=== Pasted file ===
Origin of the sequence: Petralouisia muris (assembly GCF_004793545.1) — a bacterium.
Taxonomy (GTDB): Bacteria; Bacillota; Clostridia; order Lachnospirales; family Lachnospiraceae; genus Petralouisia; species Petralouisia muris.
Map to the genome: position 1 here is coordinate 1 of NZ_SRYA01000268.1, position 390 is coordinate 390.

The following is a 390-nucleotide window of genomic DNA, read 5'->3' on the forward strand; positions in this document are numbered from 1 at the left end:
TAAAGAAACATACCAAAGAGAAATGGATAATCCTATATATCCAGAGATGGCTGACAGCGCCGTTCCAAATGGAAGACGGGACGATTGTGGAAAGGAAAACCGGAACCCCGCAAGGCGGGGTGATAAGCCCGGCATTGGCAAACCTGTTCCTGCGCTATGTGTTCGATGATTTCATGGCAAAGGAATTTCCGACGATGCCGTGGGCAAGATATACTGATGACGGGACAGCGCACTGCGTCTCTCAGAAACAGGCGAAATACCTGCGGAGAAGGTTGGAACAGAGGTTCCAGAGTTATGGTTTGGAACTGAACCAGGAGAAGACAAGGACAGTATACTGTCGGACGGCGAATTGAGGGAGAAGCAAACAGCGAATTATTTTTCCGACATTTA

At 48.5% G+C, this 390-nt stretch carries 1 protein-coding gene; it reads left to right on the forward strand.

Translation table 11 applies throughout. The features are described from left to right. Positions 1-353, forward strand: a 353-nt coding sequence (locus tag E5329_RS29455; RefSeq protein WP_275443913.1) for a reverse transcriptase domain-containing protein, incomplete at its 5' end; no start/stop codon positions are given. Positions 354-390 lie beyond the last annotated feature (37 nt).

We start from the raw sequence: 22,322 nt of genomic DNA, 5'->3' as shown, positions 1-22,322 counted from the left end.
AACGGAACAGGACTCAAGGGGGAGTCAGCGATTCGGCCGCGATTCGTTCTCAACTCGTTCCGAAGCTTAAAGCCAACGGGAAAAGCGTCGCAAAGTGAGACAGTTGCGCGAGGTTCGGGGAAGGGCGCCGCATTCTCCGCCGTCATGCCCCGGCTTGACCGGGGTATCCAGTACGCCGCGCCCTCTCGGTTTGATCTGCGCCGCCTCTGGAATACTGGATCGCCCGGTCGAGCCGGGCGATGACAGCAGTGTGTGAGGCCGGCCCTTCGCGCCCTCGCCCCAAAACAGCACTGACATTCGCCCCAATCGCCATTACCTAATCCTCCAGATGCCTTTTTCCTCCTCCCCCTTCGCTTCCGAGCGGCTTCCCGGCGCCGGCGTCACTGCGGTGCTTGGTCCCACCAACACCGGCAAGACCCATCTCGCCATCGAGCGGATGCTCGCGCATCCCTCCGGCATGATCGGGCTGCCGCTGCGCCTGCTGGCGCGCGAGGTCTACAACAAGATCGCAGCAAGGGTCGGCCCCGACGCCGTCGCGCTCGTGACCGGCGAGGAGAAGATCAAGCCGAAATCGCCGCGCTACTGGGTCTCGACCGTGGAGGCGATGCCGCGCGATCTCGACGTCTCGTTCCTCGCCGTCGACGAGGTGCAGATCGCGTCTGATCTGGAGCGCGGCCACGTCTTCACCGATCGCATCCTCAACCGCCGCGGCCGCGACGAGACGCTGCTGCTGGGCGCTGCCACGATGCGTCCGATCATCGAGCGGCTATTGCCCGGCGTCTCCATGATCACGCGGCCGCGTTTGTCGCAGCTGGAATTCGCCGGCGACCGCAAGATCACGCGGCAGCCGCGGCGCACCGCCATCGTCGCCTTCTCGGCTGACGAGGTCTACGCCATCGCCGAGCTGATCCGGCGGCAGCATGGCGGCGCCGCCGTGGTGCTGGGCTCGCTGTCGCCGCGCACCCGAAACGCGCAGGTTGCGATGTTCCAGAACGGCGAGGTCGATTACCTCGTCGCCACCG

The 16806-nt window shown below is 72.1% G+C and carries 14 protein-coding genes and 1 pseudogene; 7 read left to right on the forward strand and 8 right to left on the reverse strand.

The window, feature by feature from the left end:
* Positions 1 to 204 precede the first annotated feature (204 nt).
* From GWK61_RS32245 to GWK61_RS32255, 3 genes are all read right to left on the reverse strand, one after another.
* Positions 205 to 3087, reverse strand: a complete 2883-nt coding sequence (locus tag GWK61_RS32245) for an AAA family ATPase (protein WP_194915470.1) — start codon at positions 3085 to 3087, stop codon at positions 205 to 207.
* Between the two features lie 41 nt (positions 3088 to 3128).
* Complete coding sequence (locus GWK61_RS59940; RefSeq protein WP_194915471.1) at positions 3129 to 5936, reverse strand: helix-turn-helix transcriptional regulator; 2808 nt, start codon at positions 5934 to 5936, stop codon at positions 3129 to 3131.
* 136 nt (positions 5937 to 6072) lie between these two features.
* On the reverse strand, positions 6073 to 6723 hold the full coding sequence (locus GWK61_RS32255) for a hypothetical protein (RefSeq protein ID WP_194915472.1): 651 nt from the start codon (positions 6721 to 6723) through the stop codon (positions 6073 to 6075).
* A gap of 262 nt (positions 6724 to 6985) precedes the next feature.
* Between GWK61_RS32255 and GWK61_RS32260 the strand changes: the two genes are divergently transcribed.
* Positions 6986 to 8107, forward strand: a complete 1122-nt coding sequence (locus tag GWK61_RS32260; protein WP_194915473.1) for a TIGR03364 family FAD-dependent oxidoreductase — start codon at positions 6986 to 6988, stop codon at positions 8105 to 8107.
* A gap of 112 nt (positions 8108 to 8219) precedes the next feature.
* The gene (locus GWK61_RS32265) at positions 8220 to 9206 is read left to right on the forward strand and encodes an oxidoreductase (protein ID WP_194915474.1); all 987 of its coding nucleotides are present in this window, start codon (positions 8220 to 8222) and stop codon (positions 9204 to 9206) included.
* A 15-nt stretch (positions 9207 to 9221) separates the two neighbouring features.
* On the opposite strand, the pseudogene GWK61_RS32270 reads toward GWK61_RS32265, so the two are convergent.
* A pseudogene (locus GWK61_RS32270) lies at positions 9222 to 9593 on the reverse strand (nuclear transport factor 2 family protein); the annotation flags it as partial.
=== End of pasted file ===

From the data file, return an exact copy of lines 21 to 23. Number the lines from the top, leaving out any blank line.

* Positions 6986 to 8107, forward strand: a complete 1122-nt coding sequence (locus tag GWK61_RS32260; protein WP_194915473.1) for a TIGR03364 family FAD-dependent oxidoreductase — start codon at positions 6986 to 6988, stop codon at positions 8105 to 8107.
* A gap of 112 nt (positions 8108 to 8219) precedes the next feature.
* The gene (locus GWK61_RS32265) at positions 8220 to 9206 is read left to right on the forward strand and encodes an oxidoreductase (protein ID WP_194915474.1); all 987 of its coding nucleotides are present in this window, start codon (positions 8220 to 8222) and stop codon (positions 9204 to 9206) included.